The HuffPo has reported the story, as has the WaPo, and not to be left out, the folks at MSNBC have also run it – unsurprisingly, given that many of their hosts take great pleasure in putting the boot into Fox at every opportunity (and vice versa). It’s a hot topic right now, especially with Fox expected to robustly support whoever is the GOP Presidential nominee for 2012 while bashing Barack Obama.

Except that one news source is keeping uncharacteristically quiet about the whole affair. Who might that be? No prizes for guessing that the source is Fox itself. And there can be no excuses: as the copyright line at the foot of the MSNBC report confirms, the story came off the PA wire, so it’s not as if Fox didn’t see it.

Perhaps this is the Fox way of being fair and balanced. Or maybe not.

Del Boy And The Next Dodgy Citation

Having already found adversely on the intelligence of anyone disagreeing with him, advocated the extraction of shale gas on the say-so of a lawyer, and played the Third Reich card, Maily Telegraph blogger James “saviour of Western civilisation” Delingpole has now decided to throw his support behind a liberal who backed Barack Obama in 2008.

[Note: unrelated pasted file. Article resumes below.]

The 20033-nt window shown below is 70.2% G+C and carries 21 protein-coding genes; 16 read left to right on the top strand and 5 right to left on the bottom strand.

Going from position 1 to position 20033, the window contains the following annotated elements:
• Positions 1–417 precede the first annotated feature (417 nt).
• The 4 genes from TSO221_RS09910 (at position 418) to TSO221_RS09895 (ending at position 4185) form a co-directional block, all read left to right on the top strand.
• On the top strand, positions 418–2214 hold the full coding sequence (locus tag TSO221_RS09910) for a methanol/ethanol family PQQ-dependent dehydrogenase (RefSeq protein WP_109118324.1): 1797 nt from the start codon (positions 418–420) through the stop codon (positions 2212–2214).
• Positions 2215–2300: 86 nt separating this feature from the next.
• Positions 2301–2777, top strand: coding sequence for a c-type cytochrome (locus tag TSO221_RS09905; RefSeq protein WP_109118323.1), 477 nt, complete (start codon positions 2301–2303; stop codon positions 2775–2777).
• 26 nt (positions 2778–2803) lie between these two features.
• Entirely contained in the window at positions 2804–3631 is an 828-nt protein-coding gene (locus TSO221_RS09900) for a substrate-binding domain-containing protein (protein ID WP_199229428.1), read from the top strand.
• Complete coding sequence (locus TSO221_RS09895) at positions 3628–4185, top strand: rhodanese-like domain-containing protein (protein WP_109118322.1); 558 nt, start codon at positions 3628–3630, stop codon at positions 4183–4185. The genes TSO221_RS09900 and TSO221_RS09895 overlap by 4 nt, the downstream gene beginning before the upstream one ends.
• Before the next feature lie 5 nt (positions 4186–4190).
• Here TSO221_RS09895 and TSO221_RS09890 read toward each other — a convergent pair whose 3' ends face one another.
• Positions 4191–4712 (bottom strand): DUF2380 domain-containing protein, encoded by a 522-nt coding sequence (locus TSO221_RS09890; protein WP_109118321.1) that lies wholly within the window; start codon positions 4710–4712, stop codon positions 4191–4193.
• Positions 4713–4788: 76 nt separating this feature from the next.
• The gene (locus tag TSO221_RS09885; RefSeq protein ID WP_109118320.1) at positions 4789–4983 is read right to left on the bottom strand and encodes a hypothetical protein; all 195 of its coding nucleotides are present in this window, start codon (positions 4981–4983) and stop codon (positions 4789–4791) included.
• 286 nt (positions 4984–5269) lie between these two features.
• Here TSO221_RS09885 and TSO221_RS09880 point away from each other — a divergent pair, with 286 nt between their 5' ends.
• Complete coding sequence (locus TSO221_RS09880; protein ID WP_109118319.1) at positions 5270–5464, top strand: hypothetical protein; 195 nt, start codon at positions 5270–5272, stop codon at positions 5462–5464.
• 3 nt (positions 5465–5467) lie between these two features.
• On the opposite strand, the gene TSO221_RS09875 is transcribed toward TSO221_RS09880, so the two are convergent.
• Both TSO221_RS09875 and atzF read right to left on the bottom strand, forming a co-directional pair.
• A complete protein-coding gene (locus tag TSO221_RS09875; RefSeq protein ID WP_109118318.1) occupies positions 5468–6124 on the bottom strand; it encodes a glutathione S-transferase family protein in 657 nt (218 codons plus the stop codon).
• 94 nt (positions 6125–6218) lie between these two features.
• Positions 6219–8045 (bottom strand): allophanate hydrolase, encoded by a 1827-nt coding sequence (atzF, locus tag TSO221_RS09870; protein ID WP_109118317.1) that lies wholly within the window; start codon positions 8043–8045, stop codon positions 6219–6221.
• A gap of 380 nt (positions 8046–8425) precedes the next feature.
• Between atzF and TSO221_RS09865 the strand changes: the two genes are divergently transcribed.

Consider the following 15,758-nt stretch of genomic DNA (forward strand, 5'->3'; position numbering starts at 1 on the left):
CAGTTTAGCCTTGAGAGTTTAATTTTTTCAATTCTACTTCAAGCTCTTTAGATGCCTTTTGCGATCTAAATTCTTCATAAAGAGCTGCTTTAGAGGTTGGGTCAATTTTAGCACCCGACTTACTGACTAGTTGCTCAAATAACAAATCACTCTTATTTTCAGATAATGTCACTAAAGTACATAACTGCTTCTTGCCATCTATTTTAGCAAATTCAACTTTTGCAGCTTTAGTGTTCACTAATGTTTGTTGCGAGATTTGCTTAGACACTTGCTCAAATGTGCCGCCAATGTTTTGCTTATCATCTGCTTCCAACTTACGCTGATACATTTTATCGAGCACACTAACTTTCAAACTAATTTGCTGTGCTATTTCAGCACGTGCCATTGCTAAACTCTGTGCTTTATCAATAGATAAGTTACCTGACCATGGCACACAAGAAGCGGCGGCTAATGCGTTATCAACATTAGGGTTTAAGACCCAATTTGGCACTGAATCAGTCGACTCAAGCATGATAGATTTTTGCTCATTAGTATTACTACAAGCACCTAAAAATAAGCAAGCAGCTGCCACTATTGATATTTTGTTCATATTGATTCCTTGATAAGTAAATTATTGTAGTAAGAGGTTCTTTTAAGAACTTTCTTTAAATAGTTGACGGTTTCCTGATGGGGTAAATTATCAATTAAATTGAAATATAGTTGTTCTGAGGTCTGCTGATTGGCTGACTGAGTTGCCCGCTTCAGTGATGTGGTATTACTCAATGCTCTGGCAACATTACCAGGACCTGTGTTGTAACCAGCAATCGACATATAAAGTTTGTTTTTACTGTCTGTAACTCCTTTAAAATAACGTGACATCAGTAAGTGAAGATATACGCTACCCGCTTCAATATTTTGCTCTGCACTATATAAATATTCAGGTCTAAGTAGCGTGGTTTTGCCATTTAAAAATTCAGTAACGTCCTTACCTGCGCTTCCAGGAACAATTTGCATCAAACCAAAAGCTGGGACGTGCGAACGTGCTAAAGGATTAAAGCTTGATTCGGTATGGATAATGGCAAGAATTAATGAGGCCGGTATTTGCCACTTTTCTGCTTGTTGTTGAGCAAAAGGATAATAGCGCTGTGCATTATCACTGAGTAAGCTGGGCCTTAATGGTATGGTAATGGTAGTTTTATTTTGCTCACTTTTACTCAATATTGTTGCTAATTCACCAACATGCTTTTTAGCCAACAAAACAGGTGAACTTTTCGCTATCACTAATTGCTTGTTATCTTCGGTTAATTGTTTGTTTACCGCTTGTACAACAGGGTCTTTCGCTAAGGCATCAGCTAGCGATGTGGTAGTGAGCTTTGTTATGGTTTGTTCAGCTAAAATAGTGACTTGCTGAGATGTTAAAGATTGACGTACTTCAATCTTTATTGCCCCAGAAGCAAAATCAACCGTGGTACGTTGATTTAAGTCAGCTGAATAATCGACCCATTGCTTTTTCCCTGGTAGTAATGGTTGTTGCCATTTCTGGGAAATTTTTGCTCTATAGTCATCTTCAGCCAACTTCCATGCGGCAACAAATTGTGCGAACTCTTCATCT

Yes, the author of “Welcome To Obamaland: I’ve Seen Your Future And It Doesn’t Work”, and who despises the current Prez, has in his latest post quoted at length Freeman Dyson, veteran theoretical physicist at Princeton. The reason for Del Boy’s admiration for this distinguished Obama supporter is that Dyson has been critical of some of the climate modelling performed of late.

Sadly though, Del has once more failed to do his homework, a most unfortunate omission for one who is so quick to sneer at others’ intellectual abilities. In selectively quoting an email exchange between Dyson and the Independent, he manages to miss the odd fact, such as Dyson’s admission that warming is happening. Moreover, Dyson admits he does not know much about what he calls the “technical facts”.

Indeed, in the exchange from which Del quotes at such length, Dyson states “I do not pretend to be an expert about the details”.